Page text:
China’s wolf warrior approach is here to stay, says writer Peter Martin

India is perhaps the best example of how this approach has backfired by pushing it much closer to the U.S., and alienating a billion plus-person economy, says the author

Updated - December 04, 2021 10:32 pm IST

Published - July 25, 2021 08:37 pm IST

China’s assertive new diplomatic approach in the Xi Jinping era has come to be dubbed “wolf warrior diplomacy”, marked by a muscular posture in pursuing China’s interests. Peter Martin, author of the new book China’s Civilian Army: The Making of Wolf Warrior Diplomacy and previously a foreign correspondent in China, tells The Hindu in an interview the approach is not exactly new and is rooted in the Communist Party’s history. The current state of relations with India, he says, is “the best example” of how it has often backfired although, he argues, wolf warrior diplomacy is likely here to stay. Excerpts from an interview:

Where does the idea of ‘wolf warrior’ diplomacy come from?

There was this blockbuster movie that came out in 2017 about this Chinese action hero fighting foreign bad guys on the continent of Africa and avenging China’s enemies. It was this unexpected commercial success, the highest grossing movie ever at the Chinese box office. It came to symbolise this new mood in Beijing, where China was going to stand up for its interests, and was confident on the world stage.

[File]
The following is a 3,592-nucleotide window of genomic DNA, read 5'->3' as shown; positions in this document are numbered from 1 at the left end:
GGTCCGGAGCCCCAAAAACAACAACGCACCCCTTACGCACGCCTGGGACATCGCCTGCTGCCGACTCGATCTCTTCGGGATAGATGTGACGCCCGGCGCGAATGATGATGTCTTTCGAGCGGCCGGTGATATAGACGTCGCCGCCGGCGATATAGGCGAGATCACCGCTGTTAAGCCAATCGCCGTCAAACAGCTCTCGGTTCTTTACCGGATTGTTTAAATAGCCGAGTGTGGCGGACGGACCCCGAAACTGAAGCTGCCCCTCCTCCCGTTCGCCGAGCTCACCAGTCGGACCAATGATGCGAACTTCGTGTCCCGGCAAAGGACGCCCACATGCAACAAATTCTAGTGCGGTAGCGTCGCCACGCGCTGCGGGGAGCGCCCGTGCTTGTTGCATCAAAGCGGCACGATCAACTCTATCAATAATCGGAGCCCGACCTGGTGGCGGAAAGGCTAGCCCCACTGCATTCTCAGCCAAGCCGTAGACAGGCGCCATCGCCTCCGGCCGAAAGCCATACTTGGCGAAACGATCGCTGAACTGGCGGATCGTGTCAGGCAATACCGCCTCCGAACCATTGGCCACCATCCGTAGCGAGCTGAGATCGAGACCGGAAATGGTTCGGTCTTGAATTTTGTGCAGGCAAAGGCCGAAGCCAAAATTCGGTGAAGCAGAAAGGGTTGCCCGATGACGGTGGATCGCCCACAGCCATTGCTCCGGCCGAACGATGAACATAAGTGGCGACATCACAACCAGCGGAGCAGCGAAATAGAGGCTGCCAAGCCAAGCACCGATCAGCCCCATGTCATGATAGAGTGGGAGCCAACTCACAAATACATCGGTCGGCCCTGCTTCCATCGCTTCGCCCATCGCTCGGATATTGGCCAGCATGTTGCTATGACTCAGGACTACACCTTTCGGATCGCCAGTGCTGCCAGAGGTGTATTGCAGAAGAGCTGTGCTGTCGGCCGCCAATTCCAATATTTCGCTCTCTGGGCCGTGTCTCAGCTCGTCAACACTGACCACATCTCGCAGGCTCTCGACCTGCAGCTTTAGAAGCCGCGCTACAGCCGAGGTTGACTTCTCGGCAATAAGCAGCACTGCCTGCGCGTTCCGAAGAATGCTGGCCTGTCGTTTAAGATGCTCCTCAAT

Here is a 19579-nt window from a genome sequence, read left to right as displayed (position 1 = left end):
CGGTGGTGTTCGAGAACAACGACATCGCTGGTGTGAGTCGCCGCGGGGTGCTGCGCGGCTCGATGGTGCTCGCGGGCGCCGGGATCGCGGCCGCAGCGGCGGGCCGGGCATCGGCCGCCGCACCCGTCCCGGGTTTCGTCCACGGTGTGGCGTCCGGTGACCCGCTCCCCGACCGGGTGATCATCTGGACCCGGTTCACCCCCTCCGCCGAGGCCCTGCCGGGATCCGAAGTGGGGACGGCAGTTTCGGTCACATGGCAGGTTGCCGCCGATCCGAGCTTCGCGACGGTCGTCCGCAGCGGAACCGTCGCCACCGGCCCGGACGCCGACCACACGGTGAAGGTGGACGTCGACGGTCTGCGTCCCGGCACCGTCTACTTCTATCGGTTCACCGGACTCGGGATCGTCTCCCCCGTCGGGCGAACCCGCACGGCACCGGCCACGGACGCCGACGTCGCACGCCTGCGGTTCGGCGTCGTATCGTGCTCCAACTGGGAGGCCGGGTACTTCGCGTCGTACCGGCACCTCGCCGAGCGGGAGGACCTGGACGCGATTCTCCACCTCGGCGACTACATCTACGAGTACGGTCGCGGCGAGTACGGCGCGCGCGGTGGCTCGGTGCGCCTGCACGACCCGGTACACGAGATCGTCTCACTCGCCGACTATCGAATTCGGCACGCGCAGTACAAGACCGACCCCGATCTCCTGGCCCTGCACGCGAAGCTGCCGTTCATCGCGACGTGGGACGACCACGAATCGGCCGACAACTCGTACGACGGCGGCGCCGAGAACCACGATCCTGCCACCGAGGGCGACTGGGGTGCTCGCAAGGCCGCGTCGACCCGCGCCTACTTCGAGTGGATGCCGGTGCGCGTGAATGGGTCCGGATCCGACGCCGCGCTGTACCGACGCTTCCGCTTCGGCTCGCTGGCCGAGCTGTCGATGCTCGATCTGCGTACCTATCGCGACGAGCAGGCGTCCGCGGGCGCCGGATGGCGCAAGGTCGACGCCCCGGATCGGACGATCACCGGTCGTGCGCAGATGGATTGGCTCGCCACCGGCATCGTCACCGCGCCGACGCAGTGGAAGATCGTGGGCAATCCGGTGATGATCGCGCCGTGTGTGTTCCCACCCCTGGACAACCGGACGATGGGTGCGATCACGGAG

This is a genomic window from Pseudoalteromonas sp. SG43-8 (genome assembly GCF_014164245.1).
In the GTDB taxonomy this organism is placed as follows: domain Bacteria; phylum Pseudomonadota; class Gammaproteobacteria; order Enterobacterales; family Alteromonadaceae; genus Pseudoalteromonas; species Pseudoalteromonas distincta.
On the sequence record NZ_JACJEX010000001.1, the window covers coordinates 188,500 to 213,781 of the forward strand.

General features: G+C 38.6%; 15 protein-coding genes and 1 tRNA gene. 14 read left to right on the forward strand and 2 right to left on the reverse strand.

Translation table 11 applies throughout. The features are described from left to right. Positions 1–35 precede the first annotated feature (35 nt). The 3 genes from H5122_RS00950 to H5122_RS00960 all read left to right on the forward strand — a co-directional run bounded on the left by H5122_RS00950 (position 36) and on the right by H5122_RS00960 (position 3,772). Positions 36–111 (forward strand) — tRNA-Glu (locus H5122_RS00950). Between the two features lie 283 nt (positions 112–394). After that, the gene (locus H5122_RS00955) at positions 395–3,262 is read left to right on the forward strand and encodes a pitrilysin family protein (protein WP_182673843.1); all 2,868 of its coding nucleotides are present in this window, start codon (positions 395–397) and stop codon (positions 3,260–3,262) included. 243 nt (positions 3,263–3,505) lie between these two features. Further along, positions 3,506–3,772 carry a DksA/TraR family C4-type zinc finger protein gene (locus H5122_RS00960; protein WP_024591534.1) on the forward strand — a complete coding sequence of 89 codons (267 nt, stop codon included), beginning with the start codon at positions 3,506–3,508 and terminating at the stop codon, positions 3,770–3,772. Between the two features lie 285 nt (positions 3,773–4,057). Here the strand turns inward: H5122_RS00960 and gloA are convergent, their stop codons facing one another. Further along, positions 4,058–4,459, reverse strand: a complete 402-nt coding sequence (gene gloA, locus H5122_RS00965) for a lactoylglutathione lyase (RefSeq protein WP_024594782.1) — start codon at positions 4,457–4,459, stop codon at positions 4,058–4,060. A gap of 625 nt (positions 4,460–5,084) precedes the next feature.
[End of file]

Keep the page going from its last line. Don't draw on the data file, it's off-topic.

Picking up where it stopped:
Do Chinese diplomats approve of the term?

I would say on the whole, Chinese diplomats and officials, as far as I can tell, don’t like the term very much. From their view, they’re just kind of standing up for China’s interests, and they see this wolf warrior label as a form of name calling. I think, though, that quite a lot of Chinese citizens like the label. They like the idea that now China’s time has come, and our government is standing up for us. Perhaps in the past, they thought [China’s diplomacy] was bit too weak, and now they think that that that level of assertiveness is appropriate.

How much of this new approach is down to Xi Jinping, and how much is shaped by broader trends?